Have you ever had the experience where you start looking into something, and every time you turn a corner you realize you have uncovered yet another thing you need to dig into in order to fully understand the problem? In my workplace we refer to this as chasing squirrels; being diverted from the straight path and taking a large number of detours long the way.

Managing infrastructure seems that way sometimes; it seems that no matter how much time you put in to the monitoring and alerting systems, there's always something else to do. I've looked at some of these issues in my last two posts (Zen And The Art Of Infrastructure Monitoring and Zen And The Ongoing Art Of Infrastructure Monitoring), and in this post I'm chasing yet another squirrel: the mythical baseline.




If we can have an Internet of Things, I think we can also have a Baseline of Things, can't we? What is it we look for when we monitor our devices and services? Well, for example:


  • Thresholds vs Capacities: e.g. a link exceeds 90% utilization, or Average RAM utilization exceeds 80%. Monitoring tools can detect this and raise an alert.
  • Events: something specific occurs that the end system deems worthy of an alert. You may or may not agree with the end system.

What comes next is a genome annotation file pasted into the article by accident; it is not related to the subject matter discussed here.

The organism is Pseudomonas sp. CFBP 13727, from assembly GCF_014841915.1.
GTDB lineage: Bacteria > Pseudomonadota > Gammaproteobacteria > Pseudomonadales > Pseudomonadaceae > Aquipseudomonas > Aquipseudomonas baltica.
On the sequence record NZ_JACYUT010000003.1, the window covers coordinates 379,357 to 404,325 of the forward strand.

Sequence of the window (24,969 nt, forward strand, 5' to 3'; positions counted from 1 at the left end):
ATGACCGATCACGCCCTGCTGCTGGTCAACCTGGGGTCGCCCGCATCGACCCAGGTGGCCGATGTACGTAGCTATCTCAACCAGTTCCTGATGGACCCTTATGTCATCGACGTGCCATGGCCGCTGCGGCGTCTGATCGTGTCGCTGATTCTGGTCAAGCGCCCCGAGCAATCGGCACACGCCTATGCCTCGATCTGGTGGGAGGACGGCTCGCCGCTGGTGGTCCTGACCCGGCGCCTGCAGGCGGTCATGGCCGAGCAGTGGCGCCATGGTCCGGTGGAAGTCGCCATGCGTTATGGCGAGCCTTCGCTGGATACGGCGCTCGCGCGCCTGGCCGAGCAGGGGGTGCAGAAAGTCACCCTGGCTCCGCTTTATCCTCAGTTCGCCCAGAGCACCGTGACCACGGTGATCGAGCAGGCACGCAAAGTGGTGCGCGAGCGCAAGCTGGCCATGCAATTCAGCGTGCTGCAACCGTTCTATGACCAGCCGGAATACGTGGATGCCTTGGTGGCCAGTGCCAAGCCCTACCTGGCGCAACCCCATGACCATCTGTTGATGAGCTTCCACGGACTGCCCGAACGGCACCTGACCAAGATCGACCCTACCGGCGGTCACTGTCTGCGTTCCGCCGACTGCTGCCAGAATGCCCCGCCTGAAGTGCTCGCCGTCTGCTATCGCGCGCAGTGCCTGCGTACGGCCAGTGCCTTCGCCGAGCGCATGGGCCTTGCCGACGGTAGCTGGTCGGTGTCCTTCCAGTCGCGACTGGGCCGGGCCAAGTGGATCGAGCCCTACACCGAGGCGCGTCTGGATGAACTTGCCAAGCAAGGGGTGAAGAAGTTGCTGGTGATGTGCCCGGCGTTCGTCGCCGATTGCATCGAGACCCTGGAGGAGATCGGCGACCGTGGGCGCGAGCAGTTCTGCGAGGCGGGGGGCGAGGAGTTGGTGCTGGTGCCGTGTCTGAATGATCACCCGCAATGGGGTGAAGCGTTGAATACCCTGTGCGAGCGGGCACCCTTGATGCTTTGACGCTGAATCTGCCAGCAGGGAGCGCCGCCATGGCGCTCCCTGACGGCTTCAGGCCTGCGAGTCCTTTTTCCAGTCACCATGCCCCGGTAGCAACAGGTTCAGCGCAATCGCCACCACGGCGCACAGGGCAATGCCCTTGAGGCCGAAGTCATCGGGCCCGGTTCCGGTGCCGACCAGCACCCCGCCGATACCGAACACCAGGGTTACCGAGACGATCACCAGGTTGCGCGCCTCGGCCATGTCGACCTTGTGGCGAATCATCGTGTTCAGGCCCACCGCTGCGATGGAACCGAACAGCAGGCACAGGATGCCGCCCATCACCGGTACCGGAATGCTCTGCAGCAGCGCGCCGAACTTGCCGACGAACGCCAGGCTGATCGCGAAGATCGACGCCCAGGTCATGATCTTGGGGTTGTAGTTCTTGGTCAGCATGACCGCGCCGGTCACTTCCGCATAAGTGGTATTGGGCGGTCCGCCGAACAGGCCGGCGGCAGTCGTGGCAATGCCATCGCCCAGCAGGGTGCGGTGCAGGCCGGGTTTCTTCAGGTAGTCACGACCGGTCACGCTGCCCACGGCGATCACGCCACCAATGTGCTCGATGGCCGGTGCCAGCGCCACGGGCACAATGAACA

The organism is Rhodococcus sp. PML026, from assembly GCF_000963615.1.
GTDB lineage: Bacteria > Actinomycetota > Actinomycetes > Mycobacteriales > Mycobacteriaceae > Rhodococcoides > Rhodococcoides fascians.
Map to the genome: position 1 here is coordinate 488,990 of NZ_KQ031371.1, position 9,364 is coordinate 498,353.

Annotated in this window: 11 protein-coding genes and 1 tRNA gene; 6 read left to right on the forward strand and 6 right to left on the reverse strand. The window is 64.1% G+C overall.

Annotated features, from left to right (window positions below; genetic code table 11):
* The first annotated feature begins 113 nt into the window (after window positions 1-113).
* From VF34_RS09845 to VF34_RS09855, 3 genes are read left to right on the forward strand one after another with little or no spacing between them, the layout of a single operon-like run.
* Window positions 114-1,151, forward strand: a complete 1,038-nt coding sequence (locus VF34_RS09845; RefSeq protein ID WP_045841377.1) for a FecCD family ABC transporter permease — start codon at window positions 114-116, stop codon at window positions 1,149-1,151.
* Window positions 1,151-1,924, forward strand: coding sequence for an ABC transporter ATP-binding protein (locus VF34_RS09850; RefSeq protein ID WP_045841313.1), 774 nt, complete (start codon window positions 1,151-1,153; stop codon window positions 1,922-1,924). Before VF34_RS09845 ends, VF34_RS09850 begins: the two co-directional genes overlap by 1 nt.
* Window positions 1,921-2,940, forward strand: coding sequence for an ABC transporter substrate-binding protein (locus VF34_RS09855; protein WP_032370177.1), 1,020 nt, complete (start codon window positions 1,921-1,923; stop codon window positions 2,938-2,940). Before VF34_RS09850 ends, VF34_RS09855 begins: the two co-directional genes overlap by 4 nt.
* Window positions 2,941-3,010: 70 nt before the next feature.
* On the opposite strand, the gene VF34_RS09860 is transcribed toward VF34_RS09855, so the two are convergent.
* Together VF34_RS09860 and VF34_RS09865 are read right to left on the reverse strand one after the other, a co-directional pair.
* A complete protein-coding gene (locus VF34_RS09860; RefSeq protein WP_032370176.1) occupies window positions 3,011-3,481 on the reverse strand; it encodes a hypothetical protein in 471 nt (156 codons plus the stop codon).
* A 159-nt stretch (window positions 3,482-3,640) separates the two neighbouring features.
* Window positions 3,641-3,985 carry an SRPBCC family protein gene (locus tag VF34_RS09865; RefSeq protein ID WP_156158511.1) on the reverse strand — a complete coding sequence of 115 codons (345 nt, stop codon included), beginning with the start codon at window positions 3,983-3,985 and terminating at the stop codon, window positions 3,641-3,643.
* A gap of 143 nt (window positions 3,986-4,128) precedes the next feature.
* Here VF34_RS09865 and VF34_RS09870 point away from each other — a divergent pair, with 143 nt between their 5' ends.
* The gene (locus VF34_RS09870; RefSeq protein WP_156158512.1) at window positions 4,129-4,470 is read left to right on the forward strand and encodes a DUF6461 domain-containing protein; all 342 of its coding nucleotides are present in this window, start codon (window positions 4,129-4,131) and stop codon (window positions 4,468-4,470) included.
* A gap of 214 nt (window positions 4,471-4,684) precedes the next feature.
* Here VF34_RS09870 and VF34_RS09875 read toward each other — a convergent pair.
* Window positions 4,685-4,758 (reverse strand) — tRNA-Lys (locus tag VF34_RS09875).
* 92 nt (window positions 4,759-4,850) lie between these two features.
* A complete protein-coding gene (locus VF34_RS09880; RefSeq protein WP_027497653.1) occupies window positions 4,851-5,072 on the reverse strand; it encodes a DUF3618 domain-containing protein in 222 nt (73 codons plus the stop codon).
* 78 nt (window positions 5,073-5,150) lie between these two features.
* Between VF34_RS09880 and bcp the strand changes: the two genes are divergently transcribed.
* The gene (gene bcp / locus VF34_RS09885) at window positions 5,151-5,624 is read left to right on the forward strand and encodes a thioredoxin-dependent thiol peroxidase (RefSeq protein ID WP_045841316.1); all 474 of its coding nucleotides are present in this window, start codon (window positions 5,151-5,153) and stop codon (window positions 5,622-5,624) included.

These things are almost RESTful in as much as there are kind of stateless: absolute values are at play and it's possible to trigger a capacity threshold alert, for example, without having any significant understanding of the previous history of the element's utilization. There are two other kinds of things I might look at:


  • Forecasting: Detecting that the utilization trend over time will lead to a threshold event unless something is done before then. This requires historical data and faith in the curve-fitting abilities of your capacity management tool.
  • Something Changed: By way of an example. If I use IP SLA to monitor ping times between two data centers, what happens if the latency suddenly doubles? The absolute value may not be high enough to trigger timeouts, or to pass a maximum allowable value threshold, but the fact that the latency doubled is a problem. To identify this problem requires historical data, again, and the statistical smarts to determine when a change is abnormal compared to the usual jitter and busy hour curves.